As a city council, one thing we continually grapple with is how to deal with competing priorities when it comes to spending the funds available in the city budget. Now, one thing I always keep in mind when dealing with the $159 MILLION dollar city budget is that those are mainly made up of tax dollars. That’s money that you surrender to the city either when you buy something or when you make your house payment. It’s a dime here and a dollar there, but it’s a lot of money when you add it all up. And the more I’ve thought about this, the more I have kept one thing in mind when dealing with the city budget.

The most important thing that the citizens of the city can spend their tax dollars on is public safety.

Did you get that? Let me say it one more time.

The most important thing that the citizens of the city can spend their tax dollars on is public safety.

Now, there’s a lot in that statement, so let me break this down. First, I’ve already covered the fact that the dollars being spent are your dollars. Secondly, it’s you who gets to decide where that money goes. You elect representatives (me and six others) who ultimately are responsible for directing the spending of that money, so it’s vital that you understand the guiding principles of those you elect. And you have direct contact with those representatives. To pass a budget, the city council holds at least two public hearings. Good representatives will also reach out to their constituents via social media or some other forum to get their thoughts on the proposed budget. And you get to give input. This year, for the first time ever, the finance staff at city hall was gracious enough to put together some easy-to-read infographics to help you understand where the money goes.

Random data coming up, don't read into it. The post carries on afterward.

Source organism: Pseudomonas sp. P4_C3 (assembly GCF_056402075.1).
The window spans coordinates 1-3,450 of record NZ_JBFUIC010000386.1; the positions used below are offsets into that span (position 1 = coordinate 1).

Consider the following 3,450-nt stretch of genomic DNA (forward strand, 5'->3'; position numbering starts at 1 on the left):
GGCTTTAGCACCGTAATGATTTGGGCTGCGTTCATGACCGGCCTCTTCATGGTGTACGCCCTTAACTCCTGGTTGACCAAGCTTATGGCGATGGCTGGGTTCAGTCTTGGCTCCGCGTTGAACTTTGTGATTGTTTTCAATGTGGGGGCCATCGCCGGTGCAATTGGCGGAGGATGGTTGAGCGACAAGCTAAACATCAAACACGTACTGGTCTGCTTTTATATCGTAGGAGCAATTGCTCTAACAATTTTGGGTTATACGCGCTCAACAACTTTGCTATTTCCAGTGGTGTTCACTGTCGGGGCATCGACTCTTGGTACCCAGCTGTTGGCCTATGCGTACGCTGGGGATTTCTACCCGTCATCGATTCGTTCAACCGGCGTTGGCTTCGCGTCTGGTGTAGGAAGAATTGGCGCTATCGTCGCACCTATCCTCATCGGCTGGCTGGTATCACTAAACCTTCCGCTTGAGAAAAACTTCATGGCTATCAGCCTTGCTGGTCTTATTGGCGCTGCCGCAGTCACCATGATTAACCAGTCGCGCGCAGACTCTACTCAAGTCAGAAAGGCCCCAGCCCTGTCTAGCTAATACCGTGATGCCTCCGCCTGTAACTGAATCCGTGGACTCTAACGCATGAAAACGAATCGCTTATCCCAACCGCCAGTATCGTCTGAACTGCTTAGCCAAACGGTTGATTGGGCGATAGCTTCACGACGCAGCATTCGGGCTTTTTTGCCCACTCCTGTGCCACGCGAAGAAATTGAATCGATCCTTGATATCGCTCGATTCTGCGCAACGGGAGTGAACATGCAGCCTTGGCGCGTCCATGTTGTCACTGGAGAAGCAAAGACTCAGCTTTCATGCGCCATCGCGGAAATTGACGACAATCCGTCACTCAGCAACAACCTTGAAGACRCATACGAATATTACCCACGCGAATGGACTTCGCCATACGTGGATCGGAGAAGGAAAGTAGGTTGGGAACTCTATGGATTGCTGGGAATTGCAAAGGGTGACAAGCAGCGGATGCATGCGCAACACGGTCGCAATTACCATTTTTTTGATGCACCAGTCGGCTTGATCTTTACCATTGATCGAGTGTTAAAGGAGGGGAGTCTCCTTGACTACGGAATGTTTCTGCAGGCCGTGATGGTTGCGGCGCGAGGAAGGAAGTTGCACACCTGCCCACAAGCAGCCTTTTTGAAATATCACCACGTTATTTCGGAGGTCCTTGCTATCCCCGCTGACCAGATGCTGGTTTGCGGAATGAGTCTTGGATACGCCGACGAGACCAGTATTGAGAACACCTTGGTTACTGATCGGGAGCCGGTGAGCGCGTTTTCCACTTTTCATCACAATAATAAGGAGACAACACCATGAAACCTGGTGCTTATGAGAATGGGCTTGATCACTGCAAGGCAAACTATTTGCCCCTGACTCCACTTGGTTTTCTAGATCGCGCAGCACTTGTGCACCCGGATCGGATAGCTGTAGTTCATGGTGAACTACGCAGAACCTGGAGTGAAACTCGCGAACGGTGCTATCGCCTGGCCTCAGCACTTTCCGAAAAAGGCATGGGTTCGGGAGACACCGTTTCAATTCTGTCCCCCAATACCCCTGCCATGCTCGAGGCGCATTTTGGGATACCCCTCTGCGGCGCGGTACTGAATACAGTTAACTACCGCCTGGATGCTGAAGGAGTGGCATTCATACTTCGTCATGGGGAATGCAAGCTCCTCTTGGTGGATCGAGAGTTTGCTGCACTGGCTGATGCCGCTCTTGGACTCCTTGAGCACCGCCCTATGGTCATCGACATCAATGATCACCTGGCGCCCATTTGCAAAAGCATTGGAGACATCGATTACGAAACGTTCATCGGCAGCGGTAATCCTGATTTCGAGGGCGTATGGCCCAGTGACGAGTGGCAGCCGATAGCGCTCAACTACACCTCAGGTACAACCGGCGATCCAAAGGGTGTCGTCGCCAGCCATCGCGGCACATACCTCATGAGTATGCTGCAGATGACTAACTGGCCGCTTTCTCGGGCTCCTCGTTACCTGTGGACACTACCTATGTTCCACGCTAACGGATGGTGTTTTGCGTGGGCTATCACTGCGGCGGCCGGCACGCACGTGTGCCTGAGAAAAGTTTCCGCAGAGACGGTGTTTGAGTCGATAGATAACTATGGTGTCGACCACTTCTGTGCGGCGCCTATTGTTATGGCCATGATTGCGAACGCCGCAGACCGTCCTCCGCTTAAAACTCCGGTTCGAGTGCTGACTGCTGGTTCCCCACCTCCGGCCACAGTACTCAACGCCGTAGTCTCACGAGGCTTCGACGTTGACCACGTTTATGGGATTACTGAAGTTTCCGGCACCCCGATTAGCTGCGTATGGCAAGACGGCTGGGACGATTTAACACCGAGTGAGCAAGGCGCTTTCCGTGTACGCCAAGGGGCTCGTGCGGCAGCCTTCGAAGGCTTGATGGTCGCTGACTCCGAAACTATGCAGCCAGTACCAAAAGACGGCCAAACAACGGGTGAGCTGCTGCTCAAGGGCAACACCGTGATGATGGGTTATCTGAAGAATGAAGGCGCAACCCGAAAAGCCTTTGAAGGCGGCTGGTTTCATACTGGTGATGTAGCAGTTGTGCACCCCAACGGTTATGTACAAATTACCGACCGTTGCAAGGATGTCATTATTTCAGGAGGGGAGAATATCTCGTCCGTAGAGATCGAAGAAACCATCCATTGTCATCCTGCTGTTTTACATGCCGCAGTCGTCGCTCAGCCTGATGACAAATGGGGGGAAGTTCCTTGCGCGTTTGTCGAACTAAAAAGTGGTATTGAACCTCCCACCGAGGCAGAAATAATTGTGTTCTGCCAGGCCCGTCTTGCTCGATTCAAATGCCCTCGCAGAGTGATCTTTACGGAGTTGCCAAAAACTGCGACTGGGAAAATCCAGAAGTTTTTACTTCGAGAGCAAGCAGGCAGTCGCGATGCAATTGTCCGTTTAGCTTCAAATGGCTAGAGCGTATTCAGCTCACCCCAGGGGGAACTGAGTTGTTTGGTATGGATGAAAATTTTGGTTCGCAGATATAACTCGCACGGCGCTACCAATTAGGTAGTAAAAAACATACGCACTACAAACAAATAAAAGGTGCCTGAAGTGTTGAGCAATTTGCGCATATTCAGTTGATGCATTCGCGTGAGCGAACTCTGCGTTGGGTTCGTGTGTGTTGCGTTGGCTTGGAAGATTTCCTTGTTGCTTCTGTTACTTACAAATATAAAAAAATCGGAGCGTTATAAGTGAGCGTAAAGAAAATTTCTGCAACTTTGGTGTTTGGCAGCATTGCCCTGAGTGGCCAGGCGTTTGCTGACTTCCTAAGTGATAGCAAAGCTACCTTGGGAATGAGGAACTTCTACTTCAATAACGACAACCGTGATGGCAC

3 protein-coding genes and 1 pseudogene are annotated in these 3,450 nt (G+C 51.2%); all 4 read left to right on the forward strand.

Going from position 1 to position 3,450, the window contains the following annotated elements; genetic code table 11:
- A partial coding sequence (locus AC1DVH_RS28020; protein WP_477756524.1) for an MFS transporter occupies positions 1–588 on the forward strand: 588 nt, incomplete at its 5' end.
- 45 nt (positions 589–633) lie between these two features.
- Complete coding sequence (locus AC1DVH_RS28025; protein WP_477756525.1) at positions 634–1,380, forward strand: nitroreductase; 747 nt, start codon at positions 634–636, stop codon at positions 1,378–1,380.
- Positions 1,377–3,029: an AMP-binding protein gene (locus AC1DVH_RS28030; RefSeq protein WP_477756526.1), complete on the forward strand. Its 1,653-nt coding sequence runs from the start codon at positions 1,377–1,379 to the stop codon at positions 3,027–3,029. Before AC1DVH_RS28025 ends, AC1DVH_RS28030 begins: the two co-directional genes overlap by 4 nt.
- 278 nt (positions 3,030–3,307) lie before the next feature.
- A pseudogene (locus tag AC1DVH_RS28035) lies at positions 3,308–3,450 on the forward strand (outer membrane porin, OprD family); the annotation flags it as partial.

As is easily seen in these graphics, police and fire consume the majority of the city’s general fund. I beleive this is the way it should be. Like I already said, this is the most important thing the citizens of the city can spend their tax dollars on.

So then what happens when the police department or the fire department is understaffed? Should the city go straight to the public and ask for more tax dollars to spend? As you can see from the graphic, police and fire consume about 57% of the city general fund budget. If it is true that the city should spend money first on police and fire, then there is 43% of the city budget that, theoretically, the police and fire department could lay claim to before the city would “need” a tax increase.

Now of course, it’s not that simple. The city needs roads, the residents want parks, there are bond payments that must be made, etc. But I believe it is disingenuous for the city to ask the residents for more money for more firefighters or new police cars or whatever without first looking at the other 43% of the budget and finding places where expenses can be deferred, departments can operate leaner, and you can do more with less. Then, when everything has been trimmed as far as is feasible under the circumstances, we can talk about tax increases necessary to pay for the lowest budget priorities. This year, by careful budgeting as well as a cooperative arrangement with Jordan School District, we were able to add three new police officers without raising taxes. It can be done. We can do it again when it’s necessary.

This is responsible budgeting. Public safety has to come first, and the city council is responsible for being frugal with your tax dollars.